June 01, 2023

Breaking New Ground in Multi-Cancer Screening

For most cancer patients, it’s their symptoms that will send them to the doctor and cancer diagnosis, as most cancers have no guideline-recommended screening tests.†1  There is a pressing need to detect more cancers at earlier stages when the disease can be more effectively treated and positive outcomes are more likely. Simply put, we need more high-quality screening options to detect cancer as early as possible.

The good news is significant progress is being made to solve this problem. Exact Sciences is undertaking the most rigorous scientific approaches to develop a blood test that can screen for multiple types of cancers at once.

At the 2023 American Society of Clinical Oncology (ASCO®) Annual Meeting, the company shared the first-ever, long-term analysis from an MCED study, the landmark DETECT-A trial.

The follow-up data confirms Exact Sciences’ approach to multi-cancer early detection (MCED) testing, demonstrating that earlier detection through MCED testing enabled treatments intended to cure patients. All patients diagnosed and treated for Stage I or II cancers remain cancer-free more than four years later, and most of those detected cancers had no standard of care screening tests.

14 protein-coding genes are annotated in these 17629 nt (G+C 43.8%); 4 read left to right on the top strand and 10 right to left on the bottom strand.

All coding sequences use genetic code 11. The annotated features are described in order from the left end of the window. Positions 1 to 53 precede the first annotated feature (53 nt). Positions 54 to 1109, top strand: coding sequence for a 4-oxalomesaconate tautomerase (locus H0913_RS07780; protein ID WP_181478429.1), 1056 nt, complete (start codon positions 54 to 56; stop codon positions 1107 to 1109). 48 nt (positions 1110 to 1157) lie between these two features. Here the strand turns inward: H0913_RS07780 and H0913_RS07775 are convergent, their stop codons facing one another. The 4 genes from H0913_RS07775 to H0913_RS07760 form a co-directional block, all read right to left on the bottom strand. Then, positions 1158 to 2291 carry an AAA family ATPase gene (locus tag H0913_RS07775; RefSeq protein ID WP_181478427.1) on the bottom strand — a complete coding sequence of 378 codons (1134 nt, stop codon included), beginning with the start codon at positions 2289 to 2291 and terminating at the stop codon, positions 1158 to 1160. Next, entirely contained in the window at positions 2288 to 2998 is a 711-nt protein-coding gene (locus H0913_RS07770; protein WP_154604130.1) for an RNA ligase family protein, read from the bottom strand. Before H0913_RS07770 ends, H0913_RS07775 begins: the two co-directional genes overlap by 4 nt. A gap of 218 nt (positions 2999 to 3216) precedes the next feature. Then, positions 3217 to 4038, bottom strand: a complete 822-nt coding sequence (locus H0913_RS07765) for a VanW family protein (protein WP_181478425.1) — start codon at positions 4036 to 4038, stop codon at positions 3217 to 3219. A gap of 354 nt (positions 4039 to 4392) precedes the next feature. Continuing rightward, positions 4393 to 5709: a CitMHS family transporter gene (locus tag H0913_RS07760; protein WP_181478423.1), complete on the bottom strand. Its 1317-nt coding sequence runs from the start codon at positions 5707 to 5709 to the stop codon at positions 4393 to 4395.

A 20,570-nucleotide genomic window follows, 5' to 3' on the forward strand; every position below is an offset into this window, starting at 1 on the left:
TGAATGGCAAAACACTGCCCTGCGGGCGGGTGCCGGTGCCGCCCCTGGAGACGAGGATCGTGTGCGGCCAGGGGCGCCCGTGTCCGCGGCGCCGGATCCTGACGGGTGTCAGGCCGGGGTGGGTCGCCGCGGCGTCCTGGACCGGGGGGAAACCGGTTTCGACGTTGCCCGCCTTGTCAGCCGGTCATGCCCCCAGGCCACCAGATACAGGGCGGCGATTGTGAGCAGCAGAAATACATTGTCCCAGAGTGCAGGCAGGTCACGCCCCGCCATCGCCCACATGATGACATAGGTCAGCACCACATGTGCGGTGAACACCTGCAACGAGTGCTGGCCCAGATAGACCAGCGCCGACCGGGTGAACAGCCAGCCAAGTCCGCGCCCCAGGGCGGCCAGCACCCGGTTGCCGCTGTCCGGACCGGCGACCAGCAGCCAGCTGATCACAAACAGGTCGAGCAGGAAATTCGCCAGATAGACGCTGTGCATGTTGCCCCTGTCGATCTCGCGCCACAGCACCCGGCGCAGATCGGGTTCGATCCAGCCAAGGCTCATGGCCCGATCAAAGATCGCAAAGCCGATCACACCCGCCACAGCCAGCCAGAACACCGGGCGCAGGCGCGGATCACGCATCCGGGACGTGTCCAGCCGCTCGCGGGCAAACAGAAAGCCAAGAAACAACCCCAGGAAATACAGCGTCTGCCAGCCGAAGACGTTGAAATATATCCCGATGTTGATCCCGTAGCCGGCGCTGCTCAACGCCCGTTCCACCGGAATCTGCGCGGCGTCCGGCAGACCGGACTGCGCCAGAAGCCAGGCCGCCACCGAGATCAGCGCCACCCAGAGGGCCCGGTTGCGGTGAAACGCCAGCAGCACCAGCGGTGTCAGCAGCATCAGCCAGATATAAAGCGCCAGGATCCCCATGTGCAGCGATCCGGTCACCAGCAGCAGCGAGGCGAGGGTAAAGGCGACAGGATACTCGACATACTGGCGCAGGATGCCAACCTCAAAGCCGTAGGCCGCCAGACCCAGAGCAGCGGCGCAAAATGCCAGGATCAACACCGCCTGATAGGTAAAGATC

To learn more about this data and our unique approach to multi-cancer early detection testing, hear from Dr. Tomasz Beer, Vice President and Chief Medical Officer of MCED at Exact Sciences.


What are the next steps for our MCED program? As we continue to make progress towards developing an MCED test, the research & development group is hard at work refining and finalizing the assay design. We’re collecting the final set of samples from people with cancer and from people without cancer, a so-called case control study.

Once that’s done, we’ll be able to launch prospective studies evaluating the performance of the test, with the intention of carrying out a randomized MCED study designed to seek FDA approval for our test.


 † Calculated using estimated new diagnoses and deaths from cancers that have standard of care screening: breast, cervical, colorectal and lung (high risk) against all sites

1. Ref: Siegel RL, et al. CA Cancer J Clin. 2023;72:7-33